With the exception of gestational diabetes, all other types of diabetes can lead to long term health problems . It is therefore important you are in regular contact with your diabetes healthcare professional to ensure they are giving you your diabetes MOT. You should see your diabetes team at least once a year and in some instances it may be appropriate to increase the frequency of contact.
The complications which can develop will depend on the length and severity of the disease and also how well you manage your glucose levels. Generally speaking there are several key checks you are entitled to because these are the most common problems which can manifest.
You should be having your eyes checked regularly. This is because diabetes can lead to a condition known as retinopathy whereby the glucose in the blood can damage the eye. If left over time this can lead to damage to the eye and even a loss of sight. With regular check ups the appropriate steps can be taken to avoid any complications.
Diabetes can lead to a loss of or heightened sensation in the peripheries, particularly in the feet. This reason is two fold. First, glucose can damage the nerves leading to the feet and second circulation can be impaired. This can range from very painful feet from the slightest of touches, such as a bed sheet resting upon them, or a loss of sensation which may lead to injuries going unnoticed. If a cut for example is not noticed and becomes infected this can lead to more severe complications and in some cases, amputation.
This is particularly pertinent if you have reduced circulation to the feet as a result of high blood glucose levels. Usually when the body is injured, it is the circulation which provides the necessary tools to help repair the wound. When the body is suffering with impaired circulation, this processes is slowed, leading to injured sites becoming more prone to infection.
It is therefore very important you and your healthcare team are regularly checking your feet for cuts, rashes, fungal infections or anything out of the ordinary. It is also recommend not to walk around bare foot and ensure any foot wear fits well and does not rub.
High glucose levels over time can severely hinder the cardiovascular system and damage the blood vessels which transport blood. This can result in plaques forming and consequently a narrowing of the blood vessels. As the blood now has a smaller space to circulate the pressure builds. Once blood pressure becomes too high for too long, it can over work the heart and complications can occur. Furthermore, if one of those plaques completely cuts off the supply of blood to the heart or brain it can lead to a heart attack or stroke.
Therefore, having your blood pressure regularly checked can give us some indication as to how well your cardiovascular health is doing. Ideally someone with diabetes will keep their blood pressure below 130/80, although you may encounter some healthcare professionals who are satisfied with 140/80.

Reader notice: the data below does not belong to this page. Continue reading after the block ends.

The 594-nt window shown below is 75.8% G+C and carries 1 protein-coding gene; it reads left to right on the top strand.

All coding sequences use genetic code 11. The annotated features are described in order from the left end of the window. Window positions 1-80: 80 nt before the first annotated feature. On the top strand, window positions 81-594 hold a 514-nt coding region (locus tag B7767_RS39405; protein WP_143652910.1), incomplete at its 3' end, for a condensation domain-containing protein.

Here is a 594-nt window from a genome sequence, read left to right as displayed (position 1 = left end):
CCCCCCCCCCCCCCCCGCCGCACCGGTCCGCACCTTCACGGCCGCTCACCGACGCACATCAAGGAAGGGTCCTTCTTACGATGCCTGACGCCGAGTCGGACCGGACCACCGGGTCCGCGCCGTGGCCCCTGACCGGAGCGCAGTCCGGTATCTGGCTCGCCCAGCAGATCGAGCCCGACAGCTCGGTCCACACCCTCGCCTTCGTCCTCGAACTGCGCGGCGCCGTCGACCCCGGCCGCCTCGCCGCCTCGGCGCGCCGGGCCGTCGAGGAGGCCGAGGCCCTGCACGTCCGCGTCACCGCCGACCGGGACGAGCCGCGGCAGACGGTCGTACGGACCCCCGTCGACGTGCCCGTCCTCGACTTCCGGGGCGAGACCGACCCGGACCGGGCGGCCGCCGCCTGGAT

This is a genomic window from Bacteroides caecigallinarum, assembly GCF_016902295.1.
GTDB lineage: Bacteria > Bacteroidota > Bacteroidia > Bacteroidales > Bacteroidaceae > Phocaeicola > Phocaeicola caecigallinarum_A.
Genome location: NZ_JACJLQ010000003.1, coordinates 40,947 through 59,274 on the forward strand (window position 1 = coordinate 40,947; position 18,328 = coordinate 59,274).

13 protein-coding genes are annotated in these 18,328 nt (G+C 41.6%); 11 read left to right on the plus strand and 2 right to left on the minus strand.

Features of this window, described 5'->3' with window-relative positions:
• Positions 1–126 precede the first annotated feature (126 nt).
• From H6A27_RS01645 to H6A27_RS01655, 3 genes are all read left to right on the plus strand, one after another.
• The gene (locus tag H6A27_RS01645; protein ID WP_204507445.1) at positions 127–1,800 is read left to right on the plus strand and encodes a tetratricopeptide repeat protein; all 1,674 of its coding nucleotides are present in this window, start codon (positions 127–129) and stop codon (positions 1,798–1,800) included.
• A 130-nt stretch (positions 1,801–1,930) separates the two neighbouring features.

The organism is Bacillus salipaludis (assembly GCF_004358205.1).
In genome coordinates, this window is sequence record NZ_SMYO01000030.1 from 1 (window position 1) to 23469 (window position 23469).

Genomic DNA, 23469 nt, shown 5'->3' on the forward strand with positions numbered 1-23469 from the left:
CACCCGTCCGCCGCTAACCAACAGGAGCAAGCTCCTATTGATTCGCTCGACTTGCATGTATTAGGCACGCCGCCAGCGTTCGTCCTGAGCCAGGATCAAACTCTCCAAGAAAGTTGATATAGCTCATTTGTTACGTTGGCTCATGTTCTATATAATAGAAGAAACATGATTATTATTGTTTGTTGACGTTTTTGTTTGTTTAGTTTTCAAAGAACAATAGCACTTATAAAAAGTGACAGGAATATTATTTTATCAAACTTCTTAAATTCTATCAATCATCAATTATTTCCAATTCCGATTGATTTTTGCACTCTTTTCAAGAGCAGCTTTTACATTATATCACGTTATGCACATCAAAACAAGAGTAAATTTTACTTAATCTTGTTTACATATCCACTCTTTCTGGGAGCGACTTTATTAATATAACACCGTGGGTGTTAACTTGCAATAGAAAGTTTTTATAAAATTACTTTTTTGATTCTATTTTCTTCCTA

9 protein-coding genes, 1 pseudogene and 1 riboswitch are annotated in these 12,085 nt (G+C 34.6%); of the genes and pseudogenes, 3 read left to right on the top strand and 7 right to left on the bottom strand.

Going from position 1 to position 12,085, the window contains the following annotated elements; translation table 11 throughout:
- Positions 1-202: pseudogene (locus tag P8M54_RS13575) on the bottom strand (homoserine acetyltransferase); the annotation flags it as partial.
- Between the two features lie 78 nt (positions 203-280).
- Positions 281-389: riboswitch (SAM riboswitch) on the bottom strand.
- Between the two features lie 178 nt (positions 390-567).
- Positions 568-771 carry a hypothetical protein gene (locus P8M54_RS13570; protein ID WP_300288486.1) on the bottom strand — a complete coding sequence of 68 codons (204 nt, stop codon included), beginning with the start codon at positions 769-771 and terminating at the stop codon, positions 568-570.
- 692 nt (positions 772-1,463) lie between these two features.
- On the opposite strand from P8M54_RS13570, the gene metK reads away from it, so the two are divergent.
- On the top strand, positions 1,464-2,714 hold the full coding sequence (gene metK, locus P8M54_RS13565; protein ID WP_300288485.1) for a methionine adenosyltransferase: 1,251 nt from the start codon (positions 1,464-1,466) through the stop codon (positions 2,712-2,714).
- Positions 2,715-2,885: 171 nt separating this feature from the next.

Tying in with blood pressure, too much bad cholesterol and triglyceride levels, which are fats in the body, can also lead to cardiovascular problems. Much in the way we discussed plaques forming in the blood vessels above, too high levels of these circulating fats are associated with negative cardiovascular outcomes. These alongside blood pressure should be regularly monitored.
Ideally someone with diabetes will have a total cholesterol below 4, a bad LDL cholesterol below 2, and triglyceride levels below 1.7.
This sounds like it could be quite intensive but the reality is this is established via blood or urine test. Over time, raised glucose levels or high blood pressure can damage the kidneys. If you think of the kidneys as a sieve, when operating optimally they allow waste products to fall through the sieve whilst holding onto the essential nutrients such as proteins. If glucose damages the kidneys, holes can begin to open in the sieve. This means the kidneys are no longer able to catch all the nutrients they would like. As further damage is done, you may find the sieve is no longer functional at all and you are losing nutrients, particularly proteins, into the urine.
Your healthcare professional can easily test for this.
During your annual or perhaps more regular diabetes check ups, it of course makes sense that your blood glucose levels will be checked. However, if you test your own blood glucose levels at home, this test is different.
The HbA1c test measures the previous 3 months of your glucose control. I have previously written an article all about this test here.
A HbA1c result of between 48-59mmol/mol is optimal. At these levels, you are at no increased risk of developing complications long term. As these figures begin to climb however, the risk begins to significant increase. If you are able to get your HbA1c below 48mmol/mol without experiencing regular hypoglycaemic episodes (assuming you are taking medications which may induce these) then there is no harm getting below 48mmol/mol. However, this won’t necessarily translate into reduced risk of complications.
I would encourage you to know your HbA1c value and to not except the practice nurse or GP telling you it’s good or bad. Get to know this number and own it.
There are also plenty of other services which you will be entitled to if required. If you haven’t had education already, the GP should be able to refer you to a specialist service to provide group education and teach you everything you need to know to help manage your condition.
If you struggle with the dietary aspects of diabetes, referral to a dietitian may also be a practical solution which your GP can also organise.
There are also a range of stop smoking, psychological support, free flu vaccination and sexual health services which your GP should be able to refer to if available in your area.